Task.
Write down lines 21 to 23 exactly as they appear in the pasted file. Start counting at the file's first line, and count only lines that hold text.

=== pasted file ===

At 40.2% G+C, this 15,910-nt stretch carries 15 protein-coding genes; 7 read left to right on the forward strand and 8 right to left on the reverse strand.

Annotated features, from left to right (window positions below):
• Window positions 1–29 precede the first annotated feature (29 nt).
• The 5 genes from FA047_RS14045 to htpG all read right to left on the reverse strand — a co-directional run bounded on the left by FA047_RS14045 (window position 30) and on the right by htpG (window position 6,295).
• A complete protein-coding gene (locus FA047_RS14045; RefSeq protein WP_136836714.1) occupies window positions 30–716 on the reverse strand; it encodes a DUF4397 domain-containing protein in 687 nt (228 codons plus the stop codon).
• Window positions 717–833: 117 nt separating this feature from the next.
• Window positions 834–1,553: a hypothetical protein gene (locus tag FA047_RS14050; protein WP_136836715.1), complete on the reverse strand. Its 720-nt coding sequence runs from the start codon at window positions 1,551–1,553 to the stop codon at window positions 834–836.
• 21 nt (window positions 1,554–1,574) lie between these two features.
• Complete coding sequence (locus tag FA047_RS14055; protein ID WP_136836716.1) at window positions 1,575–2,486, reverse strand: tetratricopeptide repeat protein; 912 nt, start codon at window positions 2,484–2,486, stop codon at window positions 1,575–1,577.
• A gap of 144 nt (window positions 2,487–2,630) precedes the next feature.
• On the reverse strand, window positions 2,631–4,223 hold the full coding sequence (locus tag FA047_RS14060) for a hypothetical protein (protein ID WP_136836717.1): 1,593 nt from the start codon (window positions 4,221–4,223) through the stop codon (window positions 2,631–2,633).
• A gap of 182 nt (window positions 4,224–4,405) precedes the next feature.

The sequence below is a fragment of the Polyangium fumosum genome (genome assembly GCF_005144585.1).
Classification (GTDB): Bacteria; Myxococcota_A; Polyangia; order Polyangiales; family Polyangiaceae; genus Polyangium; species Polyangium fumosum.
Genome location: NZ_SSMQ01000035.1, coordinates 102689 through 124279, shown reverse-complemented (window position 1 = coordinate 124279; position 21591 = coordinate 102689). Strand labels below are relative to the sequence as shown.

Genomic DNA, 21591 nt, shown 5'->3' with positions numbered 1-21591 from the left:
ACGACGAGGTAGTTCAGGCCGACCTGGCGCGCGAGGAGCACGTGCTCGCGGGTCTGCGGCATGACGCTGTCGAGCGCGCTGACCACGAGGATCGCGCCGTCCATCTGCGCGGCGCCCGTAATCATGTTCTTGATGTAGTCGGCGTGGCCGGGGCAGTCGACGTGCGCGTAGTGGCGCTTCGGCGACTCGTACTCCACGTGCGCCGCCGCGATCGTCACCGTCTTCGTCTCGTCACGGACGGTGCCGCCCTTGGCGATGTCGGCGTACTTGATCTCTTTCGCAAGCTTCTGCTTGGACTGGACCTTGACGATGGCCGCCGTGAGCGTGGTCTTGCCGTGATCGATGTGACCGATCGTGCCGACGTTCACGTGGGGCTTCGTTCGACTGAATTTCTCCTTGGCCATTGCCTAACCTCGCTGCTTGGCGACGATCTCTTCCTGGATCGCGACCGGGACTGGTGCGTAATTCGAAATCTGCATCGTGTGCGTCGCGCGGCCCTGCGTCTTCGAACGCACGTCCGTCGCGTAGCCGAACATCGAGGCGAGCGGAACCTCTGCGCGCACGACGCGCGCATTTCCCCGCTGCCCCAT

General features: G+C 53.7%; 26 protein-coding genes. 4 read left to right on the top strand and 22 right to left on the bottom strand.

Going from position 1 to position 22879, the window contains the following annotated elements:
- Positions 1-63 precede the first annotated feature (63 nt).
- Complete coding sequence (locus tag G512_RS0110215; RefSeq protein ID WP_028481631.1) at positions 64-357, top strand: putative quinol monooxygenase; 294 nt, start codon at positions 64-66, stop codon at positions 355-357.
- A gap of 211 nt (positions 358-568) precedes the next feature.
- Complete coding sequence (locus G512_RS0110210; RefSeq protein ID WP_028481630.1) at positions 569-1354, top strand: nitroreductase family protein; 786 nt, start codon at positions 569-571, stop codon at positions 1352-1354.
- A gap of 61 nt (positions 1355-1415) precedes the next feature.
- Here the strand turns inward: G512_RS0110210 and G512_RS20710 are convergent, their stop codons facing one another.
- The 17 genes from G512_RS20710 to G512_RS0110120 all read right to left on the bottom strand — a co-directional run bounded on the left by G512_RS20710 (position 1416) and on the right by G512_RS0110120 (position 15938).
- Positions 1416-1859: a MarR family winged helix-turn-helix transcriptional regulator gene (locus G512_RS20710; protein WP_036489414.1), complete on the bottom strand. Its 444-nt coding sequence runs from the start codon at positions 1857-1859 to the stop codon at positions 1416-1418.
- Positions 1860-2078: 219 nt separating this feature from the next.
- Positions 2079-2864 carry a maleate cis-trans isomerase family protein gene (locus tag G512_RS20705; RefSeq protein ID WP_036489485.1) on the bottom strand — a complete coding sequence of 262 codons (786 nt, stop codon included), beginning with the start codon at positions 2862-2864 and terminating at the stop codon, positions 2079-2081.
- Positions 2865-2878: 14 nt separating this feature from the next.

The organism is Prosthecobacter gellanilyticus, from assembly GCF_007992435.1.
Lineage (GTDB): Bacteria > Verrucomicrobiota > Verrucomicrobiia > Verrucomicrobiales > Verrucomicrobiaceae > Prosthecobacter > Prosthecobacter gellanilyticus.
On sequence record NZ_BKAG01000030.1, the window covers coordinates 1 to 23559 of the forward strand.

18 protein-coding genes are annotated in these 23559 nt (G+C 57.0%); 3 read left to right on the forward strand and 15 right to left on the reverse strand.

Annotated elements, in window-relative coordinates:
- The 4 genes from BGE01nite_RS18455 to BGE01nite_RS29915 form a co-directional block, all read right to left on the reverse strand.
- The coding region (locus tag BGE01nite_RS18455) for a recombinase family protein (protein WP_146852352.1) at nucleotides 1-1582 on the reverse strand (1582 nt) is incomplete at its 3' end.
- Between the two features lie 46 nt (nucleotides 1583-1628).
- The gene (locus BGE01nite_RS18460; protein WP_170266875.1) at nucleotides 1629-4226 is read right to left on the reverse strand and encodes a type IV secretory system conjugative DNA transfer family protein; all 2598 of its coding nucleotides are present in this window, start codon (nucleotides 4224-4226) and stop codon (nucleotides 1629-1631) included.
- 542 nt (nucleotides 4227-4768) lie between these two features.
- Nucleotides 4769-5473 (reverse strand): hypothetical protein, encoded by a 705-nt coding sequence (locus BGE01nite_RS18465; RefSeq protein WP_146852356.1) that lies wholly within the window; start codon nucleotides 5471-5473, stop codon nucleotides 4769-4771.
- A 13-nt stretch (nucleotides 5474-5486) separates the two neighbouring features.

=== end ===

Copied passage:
- Complete coding sequence (locus tag G512_RS0110215; RefSeq protein ID WP_028481631.1) at positions 64-357, top strand: putative quinol monooxygenase; 294 nt, start codon at positions 64-66, stop codon at positions 355-357.
- A gap of 211 nt (positions 358-568) precedes the next feature.
- Complete coding sequence (locus G512_RS0110210; RefSeq protein ID WP_028481630.1) at positions 569-1354, top strand: nitroreductase family protein; 786 nt, start codon at positions 569-571, stop codon at positions 1352-1354.